Energy in refugee camps, mobile hospital in Amazon: Zayed Sustainability Prize winners announced in Abu Dhabi

Established by the UAE leadership in 2008, the prize is awarded in 5 categories; health, food, energy, water and global high schools


Ashwani Kumar

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Zayed Sustainability Prize winners
Zayed Sustainability Prize winners

Published: Mon 16 Jan 2023, 1:29 PM

Last updated: Mon 16 Jan 2023, 10:53 PM

The Zayed Sustainability Prize winners have been declared during the Abu Dhabi Sustainability Week (ADSW) 2023. UAE’s pioneering global award recognises and rewards small to medium-sized enterprises (SMEs), non-profit organisations (NPOs), and global high schools with sustainable solutions.

Established by the UAE leadership in 2008, the Prize honours the humanitarian and sustainability legacy of the UAE’s Founding Father, Sheikh Zayed bin Sultan Al Nahyan. Since then, it has awarded 96 winners who have positively impacted the lives of over 378 million people around the world by accelerating sustainable development through their impactful, innovative and inspiring solutions.

The Prize is awarded in five categories: Health, Food, Energy, Water and Global High Schools.

The UAE President, His Highness Sheikh Mohamed bin Zayed Al Nahyan, presented the awards to the winners in the presence of heads of state on the stage.

And the winners are:

Associacao Expedicionarios da Saude (health)

Associacao Expedicionarios da Saude, a non-profit organisation from Brazil, provides specialised medical and surgical care for indigenous communities geographically isolated within the Amazon through its mobile hospital complex.

Ÿnsect (food)

Ynsect is an SME from France producing insect protein and natural insect fertilisers. Europe’s first-of-its-kind insect factory is equipped with innovative vertical farming and an integrated bio-refining setup.

NeuroTech (energy)

NeuroTech, an SME from Jordan, develops Al-based algorithms with a blockchain-based transaction system to bring reliable energy access to refugee camps.

LEDARS (water)

LEDARS, a non-profit organisation from Bangladesh, integrated water resource management models to solve water scarcity issues in disaster-prone areas where water becomes unusable due to salinity and flooding.

Global high schools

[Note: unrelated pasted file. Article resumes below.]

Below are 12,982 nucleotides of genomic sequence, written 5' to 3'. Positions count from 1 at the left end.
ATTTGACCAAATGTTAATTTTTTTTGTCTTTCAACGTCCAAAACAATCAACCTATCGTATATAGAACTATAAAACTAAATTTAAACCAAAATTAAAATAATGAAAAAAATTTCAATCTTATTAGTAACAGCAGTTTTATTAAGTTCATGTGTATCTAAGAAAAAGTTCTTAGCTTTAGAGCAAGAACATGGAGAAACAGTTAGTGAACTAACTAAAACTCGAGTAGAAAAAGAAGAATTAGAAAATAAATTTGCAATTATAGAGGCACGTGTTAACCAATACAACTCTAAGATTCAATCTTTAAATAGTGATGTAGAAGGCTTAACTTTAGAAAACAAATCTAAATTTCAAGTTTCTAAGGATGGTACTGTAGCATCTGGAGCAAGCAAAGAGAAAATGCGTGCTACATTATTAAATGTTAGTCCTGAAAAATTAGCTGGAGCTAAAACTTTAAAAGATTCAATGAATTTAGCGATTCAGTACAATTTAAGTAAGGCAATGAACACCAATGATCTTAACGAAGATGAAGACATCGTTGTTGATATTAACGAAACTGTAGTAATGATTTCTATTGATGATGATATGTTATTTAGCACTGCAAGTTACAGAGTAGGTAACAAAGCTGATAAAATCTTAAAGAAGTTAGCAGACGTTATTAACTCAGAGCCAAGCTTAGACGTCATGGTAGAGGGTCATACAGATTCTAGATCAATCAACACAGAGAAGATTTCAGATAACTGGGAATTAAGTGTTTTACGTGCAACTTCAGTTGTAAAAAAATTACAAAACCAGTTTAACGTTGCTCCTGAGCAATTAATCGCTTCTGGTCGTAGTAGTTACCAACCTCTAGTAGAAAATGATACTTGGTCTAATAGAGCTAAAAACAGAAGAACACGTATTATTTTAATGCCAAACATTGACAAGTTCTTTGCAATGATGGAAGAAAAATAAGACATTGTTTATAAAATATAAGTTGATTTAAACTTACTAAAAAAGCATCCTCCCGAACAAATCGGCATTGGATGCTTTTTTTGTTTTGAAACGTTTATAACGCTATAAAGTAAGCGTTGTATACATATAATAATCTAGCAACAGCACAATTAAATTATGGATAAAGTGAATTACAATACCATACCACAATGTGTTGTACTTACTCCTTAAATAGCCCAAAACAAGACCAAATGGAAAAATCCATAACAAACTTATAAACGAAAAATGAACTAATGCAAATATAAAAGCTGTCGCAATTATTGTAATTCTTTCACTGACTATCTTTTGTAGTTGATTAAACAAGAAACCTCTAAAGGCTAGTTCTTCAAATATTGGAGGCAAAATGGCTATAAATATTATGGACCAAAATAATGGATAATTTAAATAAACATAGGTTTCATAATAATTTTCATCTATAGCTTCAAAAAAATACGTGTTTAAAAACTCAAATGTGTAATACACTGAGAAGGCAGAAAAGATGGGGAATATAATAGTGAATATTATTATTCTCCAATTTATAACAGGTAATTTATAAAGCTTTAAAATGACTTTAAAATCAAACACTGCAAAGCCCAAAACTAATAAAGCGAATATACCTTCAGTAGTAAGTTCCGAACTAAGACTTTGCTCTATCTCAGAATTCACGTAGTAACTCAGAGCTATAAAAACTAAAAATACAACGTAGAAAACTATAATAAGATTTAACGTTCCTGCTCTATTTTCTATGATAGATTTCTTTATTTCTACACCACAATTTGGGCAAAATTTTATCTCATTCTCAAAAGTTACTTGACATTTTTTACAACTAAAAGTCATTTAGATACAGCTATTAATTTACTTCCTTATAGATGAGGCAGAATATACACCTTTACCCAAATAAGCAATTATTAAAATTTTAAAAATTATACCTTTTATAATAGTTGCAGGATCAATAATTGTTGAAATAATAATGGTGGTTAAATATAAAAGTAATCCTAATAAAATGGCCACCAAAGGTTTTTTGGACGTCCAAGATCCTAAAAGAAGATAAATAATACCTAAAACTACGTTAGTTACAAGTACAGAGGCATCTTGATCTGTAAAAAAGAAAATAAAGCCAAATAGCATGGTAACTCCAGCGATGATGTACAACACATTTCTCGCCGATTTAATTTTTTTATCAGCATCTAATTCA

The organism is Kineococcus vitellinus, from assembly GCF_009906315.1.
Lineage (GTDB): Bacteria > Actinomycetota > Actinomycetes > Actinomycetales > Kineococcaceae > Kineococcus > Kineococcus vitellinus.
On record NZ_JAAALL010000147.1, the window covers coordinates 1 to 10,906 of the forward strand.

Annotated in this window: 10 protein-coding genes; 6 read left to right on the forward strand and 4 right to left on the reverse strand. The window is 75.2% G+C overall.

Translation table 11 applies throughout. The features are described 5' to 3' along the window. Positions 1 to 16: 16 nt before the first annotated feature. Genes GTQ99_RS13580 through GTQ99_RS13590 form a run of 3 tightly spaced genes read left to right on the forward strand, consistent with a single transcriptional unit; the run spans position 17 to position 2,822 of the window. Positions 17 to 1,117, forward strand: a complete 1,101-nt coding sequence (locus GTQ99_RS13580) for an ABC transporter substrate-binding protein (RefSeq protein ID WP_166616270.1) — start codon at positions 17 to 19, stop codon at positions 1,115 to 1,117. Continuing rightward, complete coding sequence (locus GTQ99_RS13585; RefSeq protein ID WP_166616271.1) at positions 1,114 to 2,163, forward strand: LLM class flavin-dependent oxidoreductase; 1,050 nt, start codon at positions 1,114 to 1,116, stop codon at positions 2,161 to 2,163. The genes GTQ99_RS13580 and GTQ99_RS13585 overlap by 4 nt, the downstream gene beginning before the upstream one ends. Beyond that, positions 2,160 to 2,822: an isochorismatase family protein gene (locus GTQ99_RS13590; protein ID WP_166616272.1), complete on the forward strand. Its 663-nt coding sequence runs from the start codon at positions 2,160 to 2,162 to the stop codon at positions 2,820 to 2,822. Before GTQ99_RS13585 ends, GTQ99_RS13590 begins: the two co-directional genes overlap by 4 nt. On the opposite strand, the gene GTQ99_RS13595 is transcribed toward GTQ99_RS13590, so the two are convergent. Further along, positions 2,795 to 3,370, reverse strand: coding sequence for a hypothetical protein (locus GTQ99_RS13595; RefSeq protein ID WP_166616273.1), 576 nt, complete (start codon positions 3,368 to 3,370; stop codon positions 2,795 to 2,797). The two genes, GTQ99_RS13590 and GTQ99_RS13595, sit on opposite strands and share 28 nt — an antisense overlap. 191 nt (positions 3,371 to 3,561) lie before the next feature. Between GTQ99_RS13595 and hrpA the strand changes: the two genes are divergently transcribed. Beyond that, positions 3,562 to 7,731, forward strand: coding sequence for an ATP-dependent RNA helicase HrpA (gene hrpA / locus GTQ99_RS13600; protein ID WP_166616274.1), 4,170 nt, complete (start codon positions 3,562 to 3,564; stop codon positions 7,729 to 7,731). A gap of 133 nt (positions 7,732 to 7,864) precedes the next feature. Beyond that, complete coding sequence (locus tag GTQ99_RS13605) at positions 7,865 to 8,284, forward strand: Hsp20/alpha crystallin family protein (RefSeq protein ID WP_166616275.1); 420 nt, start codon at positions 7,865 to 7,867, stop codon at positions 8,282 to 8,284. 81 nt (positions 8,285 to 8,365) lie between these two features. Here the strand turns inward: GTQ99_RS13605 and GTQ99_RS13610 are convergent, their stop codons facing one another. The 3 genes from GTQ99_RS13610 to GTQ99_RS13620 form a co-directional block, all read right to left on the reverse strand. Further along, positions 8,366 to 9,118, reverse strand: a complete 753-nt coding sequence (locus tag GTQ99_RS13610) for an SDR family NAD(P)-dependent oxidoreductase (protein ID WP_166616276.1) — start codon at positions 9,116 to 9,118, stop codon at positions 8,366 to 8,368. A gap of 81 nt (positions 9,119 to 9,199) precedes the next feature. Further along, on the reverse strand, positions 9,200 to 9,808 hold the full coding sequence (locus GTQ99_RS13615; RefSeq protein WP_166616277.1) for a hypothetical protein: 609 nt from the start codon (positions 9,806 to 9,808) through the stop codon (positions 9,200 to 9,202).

The Americas

Fundacion Bios Terrae - ICAM Ubate, Colombia

Students at Fundacion Bios Terrae - ICAM Ubate have proposed a ‘Community Air Quality Programme’ to address the air pollution crises and to improve the health of 200,000 people living in Ubate.

Europe and Central Asia

Romain- Rolland gymnasium from Germany

Students at Romain-Rolland Gymnasium have proposed to build a lighthouse powered by solar energy, an electrolysis-based fuel cell, and run workshops and events from inside the solar lighthouse, creating a space in which students can learn and experience for themselves what it mean

Middle East and North Africa

Gifted students school, Iraq

Students at Gifted Students School proposed a project to develop a hydroponic greenhouse in which food can be grown all year long. The greenhouse would be controlled by cellulosic cooling cells supplied with water from a sustainable source (groundwater) and air vacuums, as well as temperature controllers supplied with electricity through solar panels.

Sub-Saharan Africa

UWC East Africa - Arusha campus, Tanzania

Students at UWC East Africa - Arusha Campus want to reduce the prevalence of dental and skeletal fluorosis by tackling their community’s drinking water issue: about 50 per cent of spring water sources in Arusha possess fluoride concentrations above WHO’s permissible levels.

South Asia

Dhaka residential model college, Bangladesh

Students at Dhaka Residential Model College have proposed a project to produce healthy crop plants faster by shortening the seed germination period, increasing germination rates, and enhancing seedling growth using soil-dwelling microorganisms.

East Asia and Pacific

Kamil Muslim college, Fiji

Students at Kamil Muslim College proposed a project to address the effects of climate change that have affected their community and the world by providing 100 per cent solar energy to the school, collecting rainwater from a rain harvesting system, generating biogas energy for cooking in the school canteen, and providing food for students who cannot afford lunch.


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